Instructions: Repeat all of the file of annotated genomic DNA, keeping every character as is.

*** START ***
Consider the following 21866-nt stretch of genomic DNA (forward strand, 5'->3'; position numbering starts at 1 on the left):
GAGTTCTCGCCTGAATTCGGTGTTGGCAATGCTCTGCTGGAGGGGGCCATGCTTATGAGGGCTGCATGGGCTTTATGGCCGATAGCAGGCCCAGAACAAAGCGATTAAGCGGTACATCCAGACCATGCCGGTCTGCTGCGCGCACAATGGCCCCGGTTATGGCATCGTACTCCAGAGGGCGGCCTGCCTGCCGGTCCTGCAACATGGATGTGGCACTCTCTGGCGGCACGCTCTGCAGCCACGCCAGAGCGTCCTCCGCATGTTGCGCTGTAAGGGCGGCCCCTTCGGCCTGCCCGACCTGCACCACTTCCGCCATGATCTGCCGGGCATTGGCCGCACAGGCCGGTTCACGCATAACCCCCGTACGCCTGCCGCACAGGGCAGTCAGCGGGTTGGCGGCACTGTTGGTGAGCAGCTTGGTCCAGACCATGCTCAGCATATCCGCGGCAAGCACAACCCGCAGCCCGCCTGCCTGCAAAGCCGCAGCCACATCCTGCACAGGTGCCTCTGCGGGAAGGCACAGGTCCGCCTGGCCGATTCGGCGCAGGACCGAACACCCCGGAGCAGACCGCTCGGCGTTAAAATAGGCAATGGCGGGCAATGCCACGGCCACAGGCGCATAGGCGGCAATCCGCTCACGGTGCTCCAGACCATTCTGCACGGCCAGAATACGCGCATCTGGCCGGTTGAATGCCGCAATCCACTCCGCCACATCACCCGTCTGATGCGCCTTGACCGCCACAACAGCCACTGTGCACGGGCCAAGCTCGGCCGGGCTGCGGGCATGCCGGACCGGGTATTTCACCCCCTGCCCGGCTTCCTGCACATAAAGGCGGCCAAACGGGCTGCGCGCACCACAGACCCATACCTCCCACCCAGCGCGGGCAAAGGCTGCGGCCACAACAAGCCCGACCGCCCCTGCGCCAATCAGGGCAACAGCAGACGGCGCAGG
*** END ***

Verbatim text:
Consider the following 21866-nt stretch of genomic DNA (forward strand, 5'->3'; position numbering starts at 1 on the left):
GAGTTCTCGCCTGAATTCGGTGTTGGCAATGCTCTGCTGGAGGGGGCCATGCTTATGAGGGCTGCATGGGCTTTATGGCCGATAGCAGGCCCAGAACAAAGCGATTAAGCGGTACATCCAGACCATGCCGGTCTGCTGCGCGCACAATGGCCCCGGTTATGGCATCGTACTCCAGAGGGCGGCCTGCCTGCCGGTCCTGCAACATGGATGTGGCACTCTCTGGCGGCACGCTCTGCAGCCACGCCAGAGCGTCCTCCGCATGTTGCGCTGTAAGGGCGGCCCCTTCGGCCTGCCCGACCTGCACCACTTCCGCCATGATCTGCCGGGCATTGGCCGCACAGGCCGGTTCACGCATAACCCCCGTACGCCTGCCGCACAGGGCAGTCAGCGGGTTGGCGGCACTGTTGGTGAGCAGCTTGGTCCAGACCATGCTCAGCATATCCGCGGCAAGCACAACCCGCAGCCCGCCTGCCTGCAAAGCCGCAGCCACATCCTGCACAGGTGCCTCTGCGGGAAGGCACAGGTCCGCCTGGCCGATTCGGCGCAGGACCGAACACCCCGGAGCAGACCGCTCGGCGTTAAAATAGGCAATGGCGGGCAATGCCACGGCCACAGGCGCATAGGCGGCAATCCGCTCACGGTGCTCCAGACCATTCTGCACGGCCAGAATACGCGCATCTGGCCGGTTGAATGCCGCAATCCACTCCGCCACATCACCCGTCTGATGCGCCTTGACCGCCACAACAGCCACTGTGCACGGGCCAAGCTCGGCCGGGCTGCGGGCATGCCGGACCGGGTATTTCACCCCCTGCCCGGCTTCCTGCACATAAAGGCGGCCAAACGGGCTGCGCGCACCACAGACCCATACCTCCCACCCAGCGCGGGCAAAGGCTGCGGCCACAACAAGCCCGACCGCCCCTGCGCCAATCAGGGCAACAGCAGACGGCGCAGG